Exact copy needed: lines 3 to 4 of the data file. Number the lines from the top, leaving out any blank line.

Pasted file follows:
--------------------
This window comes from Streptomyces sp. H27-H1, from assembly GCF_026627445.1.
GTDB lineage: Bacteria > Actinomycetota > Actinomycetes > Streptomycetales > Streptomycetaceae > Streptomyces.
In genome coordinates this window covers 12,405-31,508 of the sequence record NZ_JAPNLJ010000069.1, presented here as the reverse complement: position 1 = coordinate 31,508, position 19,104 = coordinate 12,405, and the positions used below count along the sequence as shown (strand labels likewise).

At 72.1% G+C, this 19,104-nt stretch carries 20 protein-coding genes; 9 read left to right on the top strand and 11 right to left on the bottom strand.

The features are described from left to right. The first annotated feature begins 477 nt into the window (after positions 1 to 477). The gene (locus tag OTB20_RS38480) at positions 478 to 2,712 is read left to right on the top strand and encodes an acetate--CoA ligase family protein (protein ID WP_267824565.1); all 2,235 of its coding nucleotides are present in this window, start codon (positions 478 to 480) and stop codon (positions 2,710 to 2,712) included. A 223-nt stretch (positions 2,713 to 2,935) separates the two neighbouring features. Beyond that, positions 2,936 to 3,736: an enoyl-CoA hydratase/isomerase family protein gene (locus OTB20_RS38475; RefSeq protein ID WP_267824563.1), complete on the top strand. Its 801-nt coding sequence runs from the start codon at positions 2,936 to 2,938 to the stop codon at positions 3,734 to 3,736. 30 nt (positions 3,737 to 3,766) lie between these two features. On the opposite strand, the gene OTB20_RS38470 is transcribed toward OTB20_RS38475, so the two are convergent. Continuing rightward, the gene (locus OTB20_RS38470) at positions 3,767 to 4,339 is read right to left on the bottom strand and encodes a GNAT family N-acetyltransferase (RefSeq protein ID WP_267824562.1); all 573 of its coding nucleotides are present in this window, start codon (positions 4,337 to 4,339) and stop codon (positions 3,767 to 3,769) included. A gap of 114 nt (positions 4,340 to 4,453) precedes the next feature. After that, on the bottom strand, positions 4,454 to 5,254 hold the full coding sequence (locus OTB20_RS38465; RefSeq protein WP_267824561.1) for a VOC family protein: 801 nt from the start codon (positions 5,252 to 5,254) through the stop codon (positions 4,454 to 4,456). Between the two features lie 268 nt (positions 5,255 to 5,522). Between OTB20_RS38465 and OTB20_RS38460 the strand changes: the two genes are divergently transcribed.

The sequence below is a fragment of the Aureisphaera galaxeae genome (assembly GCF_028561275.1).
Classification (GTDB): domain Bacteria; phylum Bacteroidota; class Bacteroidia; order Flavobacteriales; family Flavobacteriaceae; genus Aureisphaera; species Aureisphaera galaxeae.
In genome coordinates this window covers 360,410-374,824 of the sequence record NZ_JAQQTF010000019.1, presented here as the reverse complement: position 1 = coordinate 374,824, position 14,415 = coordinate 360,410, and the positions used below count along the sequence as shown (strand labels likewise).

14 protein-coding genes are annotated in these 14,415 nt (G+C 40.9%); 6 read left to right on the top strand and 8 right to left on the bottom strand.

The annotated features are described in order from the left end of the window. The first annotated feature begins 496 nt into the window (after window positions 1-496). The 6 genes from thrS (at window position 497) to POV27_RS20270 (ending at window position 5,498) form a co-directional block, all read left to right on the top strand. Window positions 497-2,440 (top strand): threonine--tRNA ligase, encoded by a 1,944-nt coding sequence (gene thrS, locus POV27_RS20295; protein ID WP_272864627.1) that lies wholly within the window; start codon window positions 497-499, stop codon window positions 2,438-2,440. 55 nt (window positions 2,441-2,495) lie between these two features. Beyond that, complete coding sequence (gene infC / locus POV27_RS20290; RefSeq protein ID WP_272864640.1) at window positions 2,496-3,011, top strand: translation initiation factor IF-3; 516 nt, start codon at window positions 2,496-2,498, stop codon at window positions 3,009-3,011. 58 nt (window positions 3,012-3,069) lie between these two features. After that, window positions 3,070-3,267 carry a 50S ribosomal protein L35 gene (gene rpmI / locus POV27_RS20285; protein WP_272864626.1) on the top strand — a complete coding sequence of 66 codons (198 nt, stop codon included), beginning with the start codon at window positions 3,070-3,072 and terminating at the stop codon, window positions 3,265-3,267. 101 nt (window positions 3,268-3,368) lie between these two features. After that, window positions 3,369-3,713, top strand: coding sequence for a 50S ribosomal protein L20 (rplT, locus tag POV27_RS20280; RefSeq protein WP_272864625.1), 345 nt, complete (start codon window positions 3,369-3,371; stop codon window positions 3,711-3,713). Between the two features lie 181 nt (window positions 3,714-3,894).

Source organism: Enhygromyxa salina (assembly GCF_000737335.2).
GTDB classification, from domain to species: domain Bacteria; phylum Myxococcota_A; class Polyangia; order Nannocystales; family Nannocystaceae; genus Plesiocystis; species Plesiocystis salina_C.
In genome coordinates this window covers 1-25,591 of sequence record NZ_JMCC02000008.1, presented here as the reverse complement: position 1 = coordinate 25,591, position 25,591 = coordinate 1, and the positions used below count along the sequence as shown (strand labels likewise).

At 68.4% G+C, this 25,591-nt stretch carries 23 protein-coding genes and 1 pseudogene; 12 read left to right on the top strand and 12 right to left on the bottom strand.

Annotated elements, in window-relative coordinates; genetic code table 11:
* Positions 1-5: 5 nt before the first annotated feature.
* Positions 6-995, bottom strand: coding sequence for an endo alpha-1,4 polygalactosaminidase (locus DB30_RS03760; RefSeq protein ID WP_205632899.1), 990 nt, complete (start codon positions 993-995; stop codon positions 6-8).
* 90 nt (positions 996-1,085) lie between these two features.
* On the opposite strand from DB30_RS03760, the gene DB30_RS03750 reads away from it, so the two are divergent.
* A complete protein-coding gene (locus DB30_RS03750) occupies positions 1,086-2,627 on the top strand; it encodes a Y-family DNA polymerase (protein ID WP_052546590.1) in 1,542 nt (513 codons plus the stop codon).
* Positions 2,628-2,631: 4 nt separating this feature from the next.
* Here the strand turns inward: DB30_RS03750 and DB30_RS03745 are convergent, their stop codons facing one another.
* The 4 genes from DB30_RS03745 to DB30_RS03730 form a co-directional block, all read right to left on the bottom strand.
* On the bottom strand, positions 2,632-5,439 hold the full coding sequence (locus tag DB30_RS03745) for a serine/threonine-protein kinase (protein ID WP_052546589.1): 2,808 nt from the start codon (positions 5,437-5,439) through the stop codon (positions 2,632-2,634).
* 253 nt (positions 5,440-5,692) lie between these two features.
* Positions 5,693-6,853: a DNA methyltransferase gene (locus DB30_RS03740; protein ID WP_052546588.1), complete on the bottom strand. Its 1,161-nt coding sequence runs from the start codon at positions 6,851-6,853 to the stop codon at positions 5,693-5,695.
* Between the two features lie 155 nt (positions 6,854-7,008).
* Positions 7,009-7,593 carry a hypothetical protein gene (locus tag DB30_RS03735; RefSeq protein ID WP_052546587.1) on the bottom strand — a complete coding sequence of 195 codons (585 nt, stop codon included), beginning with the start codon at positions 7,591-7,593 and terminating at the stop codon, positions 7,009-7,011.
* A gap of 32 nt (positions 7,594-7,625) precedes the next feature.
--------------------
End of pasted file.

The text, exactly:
In genome coordinates this window covers 12,405-31,508 of the sequence record NZ_JAPNLJ010000069.1, presented here as the reverse complement: position 1 = coordinate 31,508, position 19,104 = coordinate 12,405, and the positions used below count along the sequence as shown (strand labels likewise).

At 72.1% G+C, this 19,104-nt stretch carries 20 protein-coding genes; 9 read left to right on the top strand and 11 right to left on the bottom strand.